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Filling 9 billion bowls by winning the weather game

The past six years have seen three years of exceedingly poor weather conditions for farmers, followed by three far more favourable years that have helped crops bounce back with a vengeance. Corey Cherr, the head of agriculture and weather research and forecasts at Thomson Reuters, has tracked and analyzed their cumulative effect on crops worldwide using satellite imagery and remote sensing, among other data points.

“We’ve had a lot of synchronous swings in weather that had been almost worldwide,” Cherr said. From 2010 to 2012, “every time you turned around there was a drought somewhere, devastating crop production,” he said.

REUTERS/Daniel LeClair
REUTERS/Daniel LeClair

From 2013 through to the present, though, Cherr and his team observed “three years of the opposite, which has helped to mitigate some of the warming that we’d been seeing in temperatures.”

In both cases, satellite imagery was a boon for Cherr’s team. During the drought years, the disruptive technology helped to confirm early on that the weather was exceptionally extreme, and gave advance warning to people in the market that “the destruction was a lot worse than the consensus was expecting.” During the following years of cooler temperatures and much-needed rainfall, the imagery confirmed the crops were performing far better than expected. “We’ve had very burdensome supplies that have actually been much more than the market expected, and the satellite data has helped us understand that,” Cherr said.

Disruptive technology: Forewarned is forearmed

Satellite imagery is one of the tools Cherr and his team use to make more accurate and longer-range weather forecasts. Their work, highlighted in Thomson Reuters Nine Billion Bowls report, also involves ground-level crop reporting, data resources and expert analysis. The goal is to be able to let farmers and commodity professionals know in advance what kind of weather the coming seasons may bring, to help them get ahead of any extreme effects.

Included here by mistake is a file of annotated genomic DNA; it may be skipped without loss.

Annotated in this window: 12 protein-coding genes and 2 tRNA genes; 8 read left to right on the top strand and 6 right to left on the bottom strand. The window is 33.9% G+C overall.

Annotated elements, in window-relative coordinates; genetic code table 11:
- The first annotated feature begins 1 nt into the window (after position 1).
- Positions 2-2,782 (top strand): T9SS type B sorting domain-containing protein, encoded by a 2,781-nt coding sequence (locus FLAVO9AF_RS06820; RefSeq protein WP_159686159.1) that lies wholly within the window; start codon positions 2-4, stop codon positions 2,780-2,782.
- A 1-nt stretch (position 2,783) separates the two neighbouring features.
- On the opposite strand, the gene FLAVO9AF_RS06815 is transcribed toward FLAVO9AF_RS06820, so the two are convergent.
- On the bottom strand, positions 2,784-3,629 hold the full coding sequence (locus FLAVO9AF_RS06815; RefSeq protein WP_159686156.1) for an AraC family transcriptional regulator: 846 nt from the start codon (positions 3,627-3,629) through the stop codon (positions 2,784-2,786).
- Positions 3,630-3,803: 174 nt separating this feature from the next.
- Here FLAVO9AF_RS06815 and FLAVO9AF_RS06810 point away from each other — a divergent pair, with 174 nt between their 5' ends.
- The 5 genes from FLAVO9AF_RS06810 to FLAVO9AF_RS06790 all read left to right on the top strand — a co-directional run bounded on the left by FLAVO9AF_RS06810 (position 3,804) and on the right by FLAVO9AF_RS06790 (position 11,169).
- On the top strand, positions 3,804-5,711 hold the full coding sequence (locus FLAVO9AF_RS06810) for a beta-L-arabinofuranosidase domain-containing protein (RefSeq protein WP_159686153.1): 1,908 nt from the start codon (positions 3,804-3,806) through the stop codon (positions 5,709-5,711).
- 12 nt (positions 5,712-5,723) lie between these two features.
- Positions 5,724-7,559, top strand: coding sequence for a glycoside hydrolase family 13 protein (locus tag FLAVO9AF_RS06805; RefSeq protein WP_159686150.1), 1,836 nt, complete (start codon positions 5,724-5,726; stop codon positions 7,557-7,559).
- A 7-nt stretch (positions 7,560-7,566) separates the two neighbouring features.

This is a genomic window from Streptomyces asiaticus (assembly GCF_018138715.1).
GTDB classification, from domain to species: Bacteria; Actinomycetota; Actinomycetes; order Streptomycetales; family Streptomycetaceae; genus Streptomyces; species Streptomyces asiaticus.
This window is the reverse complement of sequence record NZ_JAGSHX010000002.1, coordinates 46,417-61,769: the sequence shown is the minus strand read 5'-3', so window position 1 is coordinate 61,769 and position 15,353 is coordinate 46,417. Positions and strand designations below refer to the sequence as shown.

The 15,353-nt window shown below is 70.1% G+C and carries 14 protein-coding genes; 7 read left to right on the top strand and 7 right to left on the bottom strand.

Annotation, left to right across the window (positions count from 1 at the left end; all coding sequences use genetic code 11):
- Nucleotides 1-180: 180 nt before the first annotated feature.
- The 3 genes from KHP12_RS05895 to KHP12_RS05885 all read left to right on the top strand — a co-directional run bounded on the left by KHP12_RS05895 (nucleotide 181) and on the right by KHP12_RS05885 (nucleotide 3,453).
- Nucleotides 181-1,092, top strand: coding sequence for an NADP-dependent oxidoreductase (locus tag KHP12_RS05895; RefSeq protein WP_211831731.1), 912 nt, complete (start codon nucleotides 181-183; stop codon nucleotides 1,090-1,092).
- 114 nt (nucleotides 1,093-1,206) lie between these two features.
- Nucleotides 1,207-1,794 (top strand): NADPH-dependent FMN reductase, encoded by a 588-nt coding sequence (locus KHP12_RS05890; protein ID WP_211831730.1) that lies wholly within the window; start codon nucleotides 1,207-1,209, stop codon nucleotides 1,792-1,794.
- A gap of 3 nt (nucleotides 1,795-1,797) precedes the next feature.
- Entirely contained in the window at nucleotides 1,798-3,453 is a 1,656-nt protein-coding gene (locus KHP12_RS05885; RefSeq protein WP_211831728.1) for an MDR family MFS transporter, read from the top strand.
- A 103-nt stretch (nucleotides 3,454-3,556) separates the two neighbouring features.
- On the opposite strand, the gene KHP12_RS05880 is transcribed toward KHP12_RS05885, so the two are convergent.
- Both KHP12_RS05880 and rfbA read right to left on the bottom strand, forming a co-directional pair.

“Satellite data is incredibly useful because some of it has global coverage and relatively frequent and reliable update periods,” Cherr said. “And we have in some cases a long enough history where we can explore and test the data for objective relationships.”

Objective relationships occur when data shows a pattern of some kind — for example the health of a crop at a given point in the year — recurring consistently over time. Cherr’s team uses the satellite data and historical models to “confirm or reject the effects we think the weather should be having.” Satellite data has an additional use for Cherr and his team: it is able to demonstrate how farmers are gradually changing their management. “We can see changes in things like when farmers plant crops and how quickly crops grow and are harvested and replanted,” he said.

Busts versus bumper crops in South America



These charts show the extreme contrast in satellite imagery and field observations between an exceptionally strong drought (2011/12), in which approximately 25% of the soybean crop in southern Brazil and Argentina was lost, and perhaps the most favorable season of recent decades (2014/15), in which wet weather raised production 10% to 15% above normal across southern Brazil and central Argentina.

Rather than being hit when it’s too late to react, the ability to see these patterns in advance helps farmers decide what to plant, how much, and when to send it to market – a win-win for farmers and the food supply chain.

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